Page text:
But remember that this study didn't include much more "newer" data than the Stanford study did. It simply had more data because it was more permissive in the type of studies that it deemed of high enough quality to be included.

 

The analysis showed that there were a significantly higher level of antioxidants in organic foods than in conventionally grown foods. It is on this basis that the researchers declared organic food more nutritious. They also found higher levels of pesticides on conventionally grown foods, which they said made them more unsafe... 

 

But antioxidants aren't "nutrients." They also aren't all the same. Each one works in a certain way in different parts of the body. More importantly, there is little evidence that more antioxidants will lead to better health... 


Second, the most recent study also found that organic crops are lower in protein. That's an actual nutrient, and it's being ignored in much of the media reports.

 

Third, while levels of pesticides may be higher in conventionally grown food, none of the studies have detected levels of chemicals that approach anything near what would be classified as an unsafe level.

 

Finally... If it were so obvious that organic foods were nutritionally superior, we would need no meta-analysis. Large studies would find clear benefits with respect to nutrients, and that would be that. We are having this argument because it is hard to find a benefit.

 

Moreover, when a systematic review finds a benefit that an old study didn't, by being more permissive of the research it includes, that should give us pause. It's entirely possible, of course, for previous work to be flawed and to have left out critical research, but that doesn't appear to be the case here.

 

It seems that the recent study included everything the old study did, and then added to it research that didn't make the cut the first time. That's potentially problematic... 

 

I would be remiss if I neglected to mention one more thing. The Stanford study was done with no external funding at all. The newer study, though, cost $429,000 and was funded by a charity that "supports organic farming research." That doesn't mean that a conflict of interest tainted the methods or results, but it should at least be acknowledged.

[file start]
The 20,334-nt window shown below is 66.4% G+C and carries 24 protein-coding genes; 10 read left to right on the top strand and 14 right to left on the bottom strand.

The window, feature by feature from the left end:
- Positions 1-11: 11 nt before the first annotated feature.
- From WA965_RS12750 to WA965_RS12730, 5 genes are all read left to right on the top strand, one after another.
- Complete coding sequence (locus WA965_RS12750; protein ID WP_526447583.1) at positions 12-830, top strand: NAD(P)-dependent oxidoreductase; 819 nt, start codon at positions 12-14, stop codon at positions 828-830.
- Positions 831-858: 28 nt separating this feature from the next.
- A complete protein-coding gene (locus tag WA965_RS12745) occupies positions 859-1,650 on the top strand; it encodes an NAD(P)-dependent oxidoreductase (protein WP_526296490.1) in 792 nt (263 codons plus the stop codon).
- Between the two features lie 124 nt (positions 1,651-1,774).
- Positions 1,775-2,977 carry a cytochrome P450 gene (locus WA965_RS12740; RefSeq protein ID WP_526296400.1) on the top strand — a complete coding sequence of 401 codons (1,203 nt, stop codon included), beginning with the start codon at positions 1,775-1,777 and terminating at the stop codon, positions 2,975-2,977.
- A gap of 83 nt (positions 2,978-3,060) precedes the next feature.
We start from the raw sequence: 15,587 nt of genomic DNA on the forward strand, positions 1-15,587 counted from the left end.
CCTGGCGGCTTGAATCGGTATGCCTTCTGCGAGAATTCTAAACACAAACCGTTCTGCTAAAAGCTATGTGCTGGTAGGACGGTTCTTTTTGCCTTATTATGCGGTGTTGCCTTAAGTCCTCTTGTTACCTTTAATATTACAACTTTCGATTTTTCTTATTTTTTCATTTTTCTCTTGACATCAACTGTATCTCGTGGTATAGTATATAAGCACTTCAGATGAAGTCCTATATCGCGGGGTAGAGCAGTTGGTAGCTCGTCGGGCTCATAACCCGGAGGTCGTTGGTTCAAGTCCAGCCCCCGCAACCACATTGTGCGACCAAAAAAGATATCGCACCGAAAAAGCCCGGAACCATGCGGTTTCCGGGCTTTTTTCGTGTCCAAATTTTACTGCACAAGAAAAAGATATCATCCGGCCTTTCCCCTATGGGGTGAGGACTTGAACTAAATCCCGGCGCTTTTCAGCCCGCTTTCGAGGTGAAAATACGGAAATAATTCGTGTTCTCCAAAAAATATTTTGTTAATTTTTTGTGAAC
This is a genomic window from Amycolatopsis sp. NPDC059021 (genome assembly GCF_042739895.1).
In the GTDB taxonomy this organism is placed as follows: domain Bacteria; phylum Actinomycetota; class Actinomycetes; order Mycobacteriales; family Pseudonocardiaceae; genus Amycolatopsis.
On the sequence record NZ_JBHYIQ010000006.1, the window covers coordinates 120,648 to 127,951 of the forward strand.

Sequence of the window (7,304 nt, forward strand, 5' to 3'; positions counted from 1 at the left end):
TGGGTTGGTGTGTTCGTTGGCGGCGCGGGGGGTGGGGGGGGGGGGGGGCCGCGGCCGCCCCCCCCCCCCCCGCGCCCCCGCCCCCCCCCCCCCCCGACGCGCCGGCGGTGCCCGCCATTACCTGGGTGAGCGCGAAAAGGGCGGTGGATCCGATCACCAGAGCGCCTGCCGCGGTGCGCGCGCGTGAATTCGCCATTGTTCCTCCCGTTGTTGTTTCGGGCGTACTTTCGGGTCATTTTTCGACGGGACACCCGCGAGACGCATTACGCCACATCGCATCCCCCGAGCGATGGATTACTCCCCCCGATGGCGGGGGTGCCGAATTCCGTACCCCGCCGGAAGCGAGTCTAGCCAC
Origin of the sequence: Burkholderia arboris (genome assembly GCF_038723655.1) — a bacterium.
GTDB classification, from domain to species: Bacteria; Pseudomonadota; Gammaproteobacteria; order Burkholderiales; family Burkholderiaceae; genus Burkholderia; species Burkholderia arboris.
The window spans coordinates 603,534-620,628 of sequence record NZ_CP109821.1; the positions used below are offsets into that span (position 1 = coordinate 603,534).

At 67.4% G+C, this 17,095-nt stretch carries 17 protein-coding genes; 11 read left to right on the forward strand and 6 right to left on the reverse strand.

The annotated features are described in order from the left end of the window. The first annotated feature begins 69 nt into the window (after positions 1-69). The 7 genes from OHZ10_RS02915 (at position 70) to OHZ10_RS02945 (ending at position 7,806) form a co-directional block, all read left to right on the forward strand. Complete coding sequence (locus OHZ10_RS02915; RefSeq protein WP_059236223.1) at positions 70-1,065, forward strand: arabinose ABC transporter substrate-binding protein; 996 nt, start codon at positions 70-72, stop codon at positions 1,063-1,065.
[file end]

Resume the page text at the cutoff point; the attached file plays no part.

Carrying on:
http://edition.cnn.com/2014/08/05/opinion/carroll-organic-food-nutrition/index.html

 

Alexander J. Stein's insight:

More on the study: http://www.scoop.it/t/ag-biotech-news/p/4024519173/

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Plant prebiotics and human health: Biotechnology to breed prebiotic-rich nutritious food crops - Dwivedi &al (2014) - eJ Biotechnol

Plant prebiotics and human health: Biotechnology to breed prebiotic-rich nutritious food crops - Dwivedi &al (2014) - eJ Biotechnol | Global Nutrition | Scoop.it

Microbiota in the gut play essential roles in human health. Prebiotics are non-digestible complex carbohydrates that are fermented in the colon, yielding energy and short chain fatty acids, and selectively promote the growth of Bifidobacteria and Lactobacillae in the gastro-intestinal tract. Fructans and inulin are the best-characterized plant prebiotics.

 

Many vegetable, root and tuber crops as well as some fruit crops are the best-known sources of prebiotic carbohydrates, while the prebiotic-rich grain crops include barley, chickpea, lentil, lupin, and wheat. Some prebiotic-rich crop germplasm have been reported in barley, chickpea, lentil, wheat, yacon, and Jerusalem artichoke. A few major quantitative trait loci and gene-based markers associated with high fructan are known in wheat.

 

More targeted search in genebanks using reduced subsets (representing diversity in germplasm) is needed to identify accessions with prebiotic carbohydrates. Transgenic maize, potato and sugarcane with high fructan, with no adverse effects on plant development, have been bred, which suggests that it is feasible to introduce fructan biosynthesis pathways in crops to produce health-imparting prebiotics.

 

Developing prebiotic-rich and super nutritious crops will alleviate the widespread malnutrition and promote human health. A paradigm shift in breeding program is needed to achieve this goal and to ensure that newly-bred crop cultivars are nutritious, safe and health promoting.

 

http://dx.doi.org/10.1016/j.ejbt.2014.07.004

 

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Alexander J. Stein's curator insight, August 5, 5:50 PM

"will alleviate the widespread malnutrition" -- I really wish authors of academic papers about yet-to-materialise developments would not pitch their papers with such unqualified claims, no matter how promising the approach. But let's hope they're right and more nutritious crops will soon alleviate malnutrition... 

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Mixed results for yellow cassava’s vitamin A trial - SciDevNet (2014)

Mixed results for yellow cassava’s vitamin A trial - SciDevNet (2014) | Global Nutrition | Scoop.it

 

Yellow cassava increased beta-carotene concentration in children’s blood by five times compared with a control group who ate traditional white cassava. But the vitamin A concentrations improved on average only by 0.04 micromoles per litre — not enough to significantly reduce the number of children with vitamin A deficiency.